About mans apprehension of feare or courage, the situation of his eie either ma­keth all, or marreth all. When you stand here below vpon the ground, and looke vp to the top of Paules, they that stand vpon the stéeple, appéere small of stature to you, although they be tall & great, and they that are next to you séeme great, by reason of the distance of the one, and the néerenesse of the other: but if you stood vpō the top of Paules and looked downe, then they that are aboue woulde séeme great, and they that are be­neath woulde séeme little: So is it with [Page] men in the time of trouble, if their eyes be fastned vpon the earth, their enemies wil appeare vnto them to be great and migh­tie, and God which is so high will appeare little. Neuerthelesse, if their eyes be in hea­uen, as Iehoshaphats eyes were, 2. Chro. 20. 12. Our eyes are towardes thee, and looke downe from thence vppon their ene­mies, God will appeare strong and migh­tie, and the enemie weake and withe­red. I will giue you thrée instances of it in the scriptures. Numbers 13. Espialles were sent out to discouer the land of Pro­mise, some of them hadde a shéepes eye, they no sooner sawe the great stature of the Inhabitaunts, all Giants or Giants fellowes, the high wals of their citties rea­ching vp to heauen, but they were afraide, they tooke the people to be inuincible, & the towns impregnable. Caleb quite contrarie hauing his eie in heauen vppon Gods power and promise, and looking downe thence vpon the people, and the Cities, ap­prehended no terror in them at al: let vs go vp (saith he) without doubt we shall ouer­come them. Caleb had a Lions eye, he pas­sed by the people and their Cities with an honorable scorne of all. 2. King. 7. Samaria [Page] was in great distresse, a mighty enemie be­for it, a sore famine within it, there was a noble man vppon whome the king leaned, that had so base an eye, that looking vppon the present miseries, hée tooke them to bee greater then God, he perswaded himselfe that although God should raine vittailes out of heauen, the famine could not be spee­dily remooued: But E [...]a had his eyes in heauen, and looking downe from thence, di­spised the present calamities, in respect of the present helpe and hand of God, that by next day would make the price of corne to stoupe so lowe at the gates of Samaria, that it should be there at a very easie rate, and the siege remooued. 1. Esdras 4. there was a flattering courtier, that looking vpon the royall person of the King, helde a paradoxe that the King is the strongest thing in the worlde, because hée sendeth out his war­riours that slay and kill, and ouerthrow Castles, Townes, and Towers, and digge vp the mountaines as they go: but Esa. 40. 22. the man of God apprehendeth no such greatnes in kings & princes, when they be compared with God: and looking downe from heauen vpon the Kings of the earth he saieth they be crickets in respect of God. [Page] Euen then when they are in their chiefest ruffe, with their chariots, and horse, & men at armes marching to the battell, they are but as grashoppers trouping out, skipping and leaping vppe and downe the field. By these things you may perceue that as Mo­ses serpent did eate vp the serpents of the Inchanters, so Gods power deuoures and swallowes vp all the power and strength of man.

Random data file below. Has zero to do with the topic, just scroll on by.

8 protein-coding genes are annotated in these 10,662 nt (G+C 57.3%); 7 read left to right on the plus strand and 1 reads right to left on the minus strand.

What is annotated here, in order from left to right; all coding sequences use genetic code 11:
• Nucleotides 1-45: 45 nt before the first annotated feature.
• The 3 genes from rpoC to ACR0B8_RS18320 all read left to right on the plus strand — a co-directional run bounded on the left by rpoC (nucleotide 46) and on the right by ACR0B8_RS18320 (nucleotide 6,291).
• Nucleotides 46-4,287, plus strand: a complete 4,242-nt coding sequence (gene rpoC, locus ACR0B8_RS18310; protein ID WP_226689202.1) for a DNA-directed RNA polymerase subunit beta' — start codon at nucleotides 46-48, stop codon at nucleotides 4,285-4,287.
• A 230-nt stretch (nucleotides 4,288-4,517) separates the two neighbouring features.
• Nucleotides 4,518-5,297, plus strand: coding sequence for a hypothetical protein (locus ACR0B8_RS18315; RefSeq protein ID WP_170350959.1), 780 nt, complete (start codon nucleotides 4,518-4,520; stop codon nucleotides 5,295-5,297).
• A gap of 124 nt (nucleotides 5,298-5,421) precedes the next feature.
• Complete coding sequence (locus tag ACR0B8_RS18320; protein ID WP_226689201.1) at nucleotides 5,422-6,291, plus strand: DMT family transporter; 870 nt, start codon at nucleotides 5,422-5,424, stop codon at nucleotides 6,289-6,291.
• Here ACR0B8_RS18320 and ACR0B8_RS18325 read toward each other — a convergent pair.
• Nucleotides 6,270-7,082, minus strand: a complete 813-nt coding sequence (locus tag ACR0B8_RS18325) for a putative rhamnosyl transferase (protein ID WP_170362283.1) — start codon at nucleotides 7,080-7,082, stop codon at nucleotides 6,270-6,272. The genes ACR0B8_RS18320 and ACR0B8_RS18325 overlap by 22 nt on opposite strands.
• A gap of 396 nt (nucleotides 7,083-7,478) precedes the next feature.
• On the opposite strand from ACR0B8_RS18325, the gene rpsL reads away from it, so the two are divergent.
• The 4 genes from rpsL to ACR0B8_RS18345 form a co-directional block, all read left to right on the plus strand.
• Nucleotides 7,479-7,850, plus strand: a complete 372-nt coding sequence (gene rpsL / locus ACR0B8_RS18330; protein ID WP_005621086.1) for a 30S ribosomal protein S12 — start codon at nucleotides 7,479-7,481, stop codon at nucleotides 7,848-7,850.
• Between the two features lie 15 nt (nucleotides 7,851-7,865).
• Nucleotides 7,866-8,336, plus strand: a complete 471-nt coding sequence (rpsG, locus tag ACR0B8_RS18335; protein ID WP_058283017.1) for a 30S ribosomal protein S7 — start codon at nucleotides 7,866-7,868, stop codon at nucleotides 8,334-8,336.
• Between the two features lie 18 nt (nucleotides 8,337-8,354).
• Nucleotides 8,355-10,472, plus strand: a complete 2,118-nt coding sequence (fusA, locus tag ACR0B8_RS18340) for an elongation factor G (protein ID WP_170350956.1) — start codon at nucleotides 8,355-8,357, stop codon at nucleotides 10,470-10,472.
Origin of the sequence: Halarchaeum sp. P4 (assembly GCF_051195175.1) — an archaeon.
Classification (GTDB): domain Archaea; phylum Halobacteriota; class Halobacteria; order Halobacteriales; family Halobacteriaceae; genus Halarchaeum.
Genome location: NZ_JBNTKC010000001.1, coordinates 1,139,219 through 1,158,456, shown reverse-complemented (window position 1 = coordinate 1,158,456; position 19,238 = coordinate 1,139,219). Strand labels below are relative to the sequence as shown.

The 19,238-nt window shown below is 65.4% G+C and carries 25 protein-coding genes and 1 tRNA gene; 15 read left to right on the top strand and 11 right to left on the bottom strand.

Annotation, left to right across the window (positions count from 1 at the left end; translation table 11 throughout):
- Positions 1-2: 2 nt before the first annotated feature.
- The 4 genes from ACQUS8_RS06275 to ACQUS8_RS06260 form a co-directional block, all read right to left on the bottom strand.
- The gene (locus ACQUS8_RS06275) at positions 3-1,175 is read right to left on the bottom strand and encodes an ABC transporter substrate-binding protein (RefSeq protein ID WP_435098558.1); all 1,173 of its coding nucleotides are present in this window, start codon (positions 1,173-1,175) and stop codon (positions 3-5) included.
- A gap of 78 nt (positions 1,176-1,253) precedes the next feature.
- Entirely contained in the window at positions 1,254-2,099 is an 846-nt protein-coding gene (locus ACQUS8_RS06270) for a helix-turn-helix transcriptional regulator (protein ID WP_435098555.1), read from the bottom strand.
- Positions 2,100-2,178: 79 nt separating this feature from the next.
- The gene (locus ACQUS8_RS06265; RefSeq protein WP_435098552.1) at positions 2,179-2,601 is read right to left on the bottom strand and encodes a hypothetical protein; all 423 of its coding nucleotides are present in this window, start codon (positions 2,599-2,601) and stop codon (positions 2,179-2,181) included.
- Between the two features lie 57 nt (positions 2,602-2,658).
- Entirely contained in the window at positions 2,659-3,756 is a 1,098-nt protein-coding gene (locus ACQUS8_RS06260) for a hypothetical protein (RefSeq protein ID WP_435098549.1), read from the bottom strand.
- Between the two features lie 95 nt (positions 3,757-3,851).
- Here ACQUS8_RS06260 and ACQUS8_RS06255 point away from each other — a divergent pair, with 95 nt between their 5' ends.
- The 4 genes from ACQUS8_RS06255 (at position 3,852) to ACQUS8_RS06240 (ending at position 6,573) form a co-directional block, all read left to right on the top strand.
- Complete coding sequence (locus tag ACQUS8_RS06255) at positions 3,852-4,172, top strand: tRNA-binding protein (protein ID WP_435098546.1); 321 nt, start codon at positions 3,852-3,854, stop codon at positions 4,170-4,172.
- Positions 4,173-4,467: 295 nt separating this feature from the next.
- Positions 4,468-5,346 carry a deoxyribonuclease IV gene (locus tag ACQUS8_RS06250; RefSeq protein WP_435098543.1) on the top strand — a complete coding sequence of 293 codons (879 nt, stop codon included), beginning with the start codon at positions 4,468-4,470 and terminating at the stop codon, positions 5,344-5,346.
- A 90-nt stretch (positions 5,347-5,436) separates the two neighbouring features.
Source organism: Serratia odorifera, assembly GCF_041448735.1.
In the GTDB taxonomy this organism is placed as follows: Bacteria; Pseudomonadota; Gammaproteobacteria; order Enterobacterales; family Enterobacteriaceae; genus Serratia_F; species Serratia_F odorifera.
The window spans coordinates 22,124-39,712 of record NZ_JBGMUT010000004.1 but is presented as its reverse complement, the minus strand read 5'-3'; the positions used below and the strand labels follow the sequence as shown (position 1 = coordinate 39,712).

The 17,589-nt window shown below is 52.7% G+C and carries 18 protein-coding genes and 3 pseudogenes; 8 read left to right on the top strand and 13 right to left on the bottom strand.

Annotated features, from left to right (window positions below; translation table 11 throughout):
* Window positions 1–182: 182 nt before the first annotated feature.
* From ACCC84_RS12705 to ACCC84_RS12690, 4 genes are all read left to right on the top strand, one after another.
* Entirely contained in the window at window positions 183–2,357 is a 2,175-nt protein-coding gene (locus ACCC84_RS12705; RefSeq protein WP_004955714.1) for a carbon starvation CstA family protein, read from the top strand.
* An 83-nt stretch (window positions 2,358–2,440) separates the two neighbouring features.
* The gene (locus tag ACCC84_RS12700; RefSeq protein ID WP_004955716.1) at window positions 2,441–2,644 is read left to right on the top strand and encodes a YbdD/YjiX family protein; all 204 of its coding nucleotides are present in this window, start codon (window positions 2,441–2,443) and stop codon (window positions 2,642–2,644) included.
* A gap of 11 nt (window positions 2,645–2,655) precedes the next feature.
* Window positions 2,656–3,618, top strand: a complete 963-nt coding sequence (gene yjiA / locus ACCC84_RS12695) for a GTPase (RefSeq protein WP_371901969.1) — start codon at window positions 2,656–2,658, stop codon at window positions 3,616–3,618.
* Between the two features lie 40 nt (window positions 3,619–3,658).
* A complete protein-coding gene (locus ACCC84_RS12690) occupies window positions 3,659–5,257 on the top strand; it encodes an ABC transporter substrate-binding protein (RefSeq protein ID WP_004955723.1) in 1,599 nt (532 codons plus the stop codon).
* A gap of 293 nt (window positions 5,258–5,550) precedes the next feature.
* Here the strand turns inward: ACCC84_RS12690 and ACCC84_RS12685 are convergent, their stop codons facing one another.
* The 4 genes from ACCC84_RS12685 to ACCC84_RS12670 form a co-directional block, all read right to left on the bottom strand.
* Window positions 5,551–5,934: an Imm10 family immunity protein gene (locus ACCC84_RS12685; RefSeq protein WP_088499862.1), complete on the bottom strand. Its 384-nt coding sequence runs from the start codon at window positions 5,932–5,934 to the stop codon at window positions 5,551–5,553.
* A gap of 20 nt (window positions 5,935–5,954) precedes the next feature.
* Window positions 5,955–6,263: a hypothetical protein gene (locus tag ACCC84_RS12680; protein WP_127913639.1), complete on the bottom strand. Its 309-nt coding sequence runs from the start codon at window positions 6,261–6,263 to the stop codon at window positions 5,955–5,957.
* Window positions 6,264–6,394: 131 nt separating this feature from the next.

There may be power where there is no skil to vse it: If the Oxe knew his strengthGods knowledge. he woulde not suffer a childe to driue him: if the horse were priuie to his own force, he would not suffer a boy to ride him. But it is not so with God, as he hath might, so hée knowes when, and where, and how to vse it, Iob 12. 13. With him is wisedome and strength. The Schoole menne say that hée knowes non entia, thinges that are not. They take it out of the fourth chapter to the Romans 17 vers. He calles things that are not as if they were. These are of two sorts, either such as are not now in acte, but either haue béene in time passed, or shall be in time to come. A second sort of things that are not, is such, as neither are nowe in acte, nor euer were, nor euer shall be. [Page] Séeing then it is the cowardice of man, e­specially in the times of warres, to feare many things that neuer were, nor are, nor shalbe, it is good at such times to make God the onely obiect of our trust which sees and knowes, that many things which we feare shall neuer fall vpon vs.